Harry Boyte, senior fellow at the Sabo Center for Democracy and Citizenship, recently published an article for Education Week about democracy in education. The article is part of a conversational series between Boyte and Deborah Meier, senior scholar at New York University’s Steinhardt School of Education.
Boyte argues that we should view democracy as “an empowering way of life,” and not merely a decision-making process. “We need to combine the ‘head,’ which makes decisions, the ‘heart,’ moral imagination and emotion, and the ‘hand,’ civic muscles that power action in the world,” he writes.
In regards to education, Boyte offers an antidote to a culture that separates the hard sciences, the arts and the professional or vocational fields, parallels to the “head”, “heart” and “hand” metaphor. He argues in favor of Cooperative Education, “a method that combines academic study and classroom learning with practical work experience for which students can receive academic credit.”
Read the article, which also was published on the Huffington Post Education site.
The Minnesota Daily recently covered the Cedar Riverside Community Traveling Basketball program, which provides coaching, practice, and competition for six teams of local boys and girls ranging from sixth to 10th grade.
The program was founded by Augsburg College alumna Jennifer Weber ’11, who recognized a need for such programs. “The kids here in the neighborhood need more quality programming,” she said. “The kids want it. They go to open gym all the time.”
Another need Weber recognized dealt with a lack of functional athletic attire that was culturally acceptable for the many Muslim girls in the program.
Luckily, design students from the University of Minnesota had already been working to solve that problem. Working with the players and other partners, the students designed uniforms with adjustable hijabs, knee-length skirts and breathable leggings. A grant from the Minnesota Agricultural Experiment Station provided funding to donate the completed uniforms to the program.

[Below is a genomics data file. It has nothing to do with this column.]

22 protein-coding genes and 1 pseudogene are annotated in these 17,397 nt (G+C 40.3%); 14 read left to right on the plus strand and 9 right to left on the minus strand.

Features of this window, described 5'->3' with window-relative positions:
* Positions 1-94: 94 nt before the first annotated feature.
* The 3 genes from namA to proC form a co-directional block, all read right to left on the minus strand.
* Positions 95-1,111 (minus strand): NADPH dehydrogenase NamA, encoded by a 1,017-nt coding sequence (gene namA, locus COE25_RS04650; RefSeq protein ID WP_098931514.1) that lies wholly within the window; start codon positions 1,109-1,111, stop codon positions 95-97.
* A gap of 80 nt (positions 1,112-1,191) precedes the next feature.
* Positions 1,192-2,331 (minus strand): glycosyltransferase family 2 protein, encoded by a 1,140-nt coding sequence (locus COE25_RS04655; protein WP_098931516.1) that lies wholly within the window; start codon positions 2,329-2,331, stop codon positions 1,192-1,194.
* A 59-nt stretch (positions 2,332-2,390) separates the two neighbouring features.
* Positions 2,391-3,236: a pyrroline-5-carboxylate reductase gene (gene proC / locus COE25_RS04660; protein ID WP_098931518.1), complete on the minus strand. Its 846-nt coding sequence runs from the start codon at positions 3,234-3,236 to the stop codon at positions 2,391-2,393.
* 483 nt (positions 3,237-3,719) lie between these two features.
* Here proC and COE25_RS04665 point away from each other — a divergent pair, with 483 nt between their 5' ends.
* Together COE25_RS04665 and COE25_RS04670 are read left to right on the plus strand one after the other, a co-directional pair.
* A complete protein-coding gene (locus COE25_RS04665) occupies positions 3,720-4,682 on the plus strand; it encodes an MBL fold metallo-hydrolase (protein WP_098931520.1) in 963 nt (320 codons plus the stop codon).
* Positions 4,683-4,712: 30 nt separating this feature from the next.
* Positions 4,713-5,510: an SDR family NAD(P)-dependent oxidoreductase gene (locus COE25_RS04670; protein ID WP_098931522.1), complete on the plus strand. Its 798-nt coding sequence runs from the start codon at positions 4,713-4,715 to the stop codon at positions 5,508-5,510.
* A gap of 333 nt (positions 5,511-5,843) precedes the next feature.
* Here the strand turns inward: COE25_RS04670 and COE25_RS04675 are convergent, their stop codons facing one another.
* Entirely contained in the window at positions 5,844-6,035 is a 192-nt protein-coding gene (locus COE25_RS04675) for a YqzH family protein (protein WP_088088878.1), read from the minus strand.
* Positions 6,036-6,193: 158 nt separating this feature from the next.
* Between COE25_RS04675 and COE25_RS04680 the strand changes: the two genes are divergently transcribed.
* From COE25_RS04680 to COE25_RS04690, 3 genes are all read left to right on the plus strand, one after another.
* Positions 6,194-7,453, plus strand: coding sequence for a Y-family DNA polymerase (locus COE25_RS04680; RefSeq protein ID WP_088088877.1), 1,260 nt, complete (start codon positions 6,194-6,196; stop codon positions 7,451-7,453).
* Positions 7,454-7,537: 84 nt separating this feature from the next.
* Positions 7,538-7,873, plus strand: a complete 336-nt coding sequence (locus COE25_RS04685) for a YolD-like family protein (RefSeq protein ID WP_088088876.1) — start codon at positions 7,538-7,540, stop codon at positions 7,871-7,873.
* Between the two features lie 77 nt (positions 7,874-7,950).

The article concludes with a statement from coach and co-founder Muna Mohamed ’16, an exercise science senior at Augsburg who grew up in the neighborhood.
“These girls are getting an opportunity to have culturally appropriate clothing, at the same time … [as] enjoying sports,” she said. “They don’t have to worry about fixing their scarves. They don’t have to worry about ‘How can I play basketball and also respect my culture?'”
The Pioneer Press reports that St. Paul Mayor Chris Coleman has appointed Erik Skold, leader of the North Star Worker Fellowship at the Minnesota Department of Education and the Sabo Center for Democracy and Citizenship at Augsburg College, as director of Sprockets, the city’s network of after-school programs.
Skold has been serving as the program’s interim director since the departure of previous director. Skold holds a master’s degree in youth development leadership from the University of Minnesota.
Read St. Paul’s Sprockets program gets new director on the Pioneer Press site.
KARE 11 news recently aired a segment covering “Makers: Small to Big,” a series of workshops sponsored by the Augsburg College physics department. The workshops are open to the public but are designed to help educators incorporate hands-on physics and computer programming projects into their classroom activities.
The segment featured a coding workshop led by Nora Helf, a Master of Arts in Education student, who saw teachers using software to coordinate blinking LED lights. Helf was assisted by 10-year-old programmer Jack Tavakley who demonstrated some of the projects he has made.
Watch and read Teachers learn new technology to inspire students on the KARE 11 website.
As part of an ongoing conversation about democracy in education, Harry Boyte, senior scholar in public work philosophy for Augsburg’s Sabo Center for Democracy and Citizenship, recently contributed an article to Education Week in which he argued in favor of free spaces–“places where people find it easy and enjoyable to swap stories, plan adventures, and discuss and argue politics.”
In the article, Boyte draws on his experiences with Sabo Center colleague Dennis Donovan, national organizer for Public Achievement, to articulate the importance of providing places for challenging yet compassionate dialog.
Read: Free Spaces in Democracy Schools on the Education Weekly site.
ABC affiliate KSTP recently aired an interview with Joseph Erickson, professor of education at Augsburg College, about the Minneapolis School Board decision to replace Sergio Paez, their first choice for Minneapolis Public School’s vacant superintendent position. Erickson served on the board from 2002 to 2006 and was its chair for two of those years. During this period, the school board hired two superintendents.
“This is their job. Hiring the superintendent and setting policy is their job,” Erickson said. “They should take it very seriously.”
He also pointed out that the current board is in a rare situation: interim superintendent Michael Goar is still available should the board decide to offer him the position. Usually, a district’s second and third choices have moved on to other positions at this point in the process.
Video and text versions of the interview are available on the KSTP website, “Minneapolis Public Schools Still Searching for Permanent Superintendent.”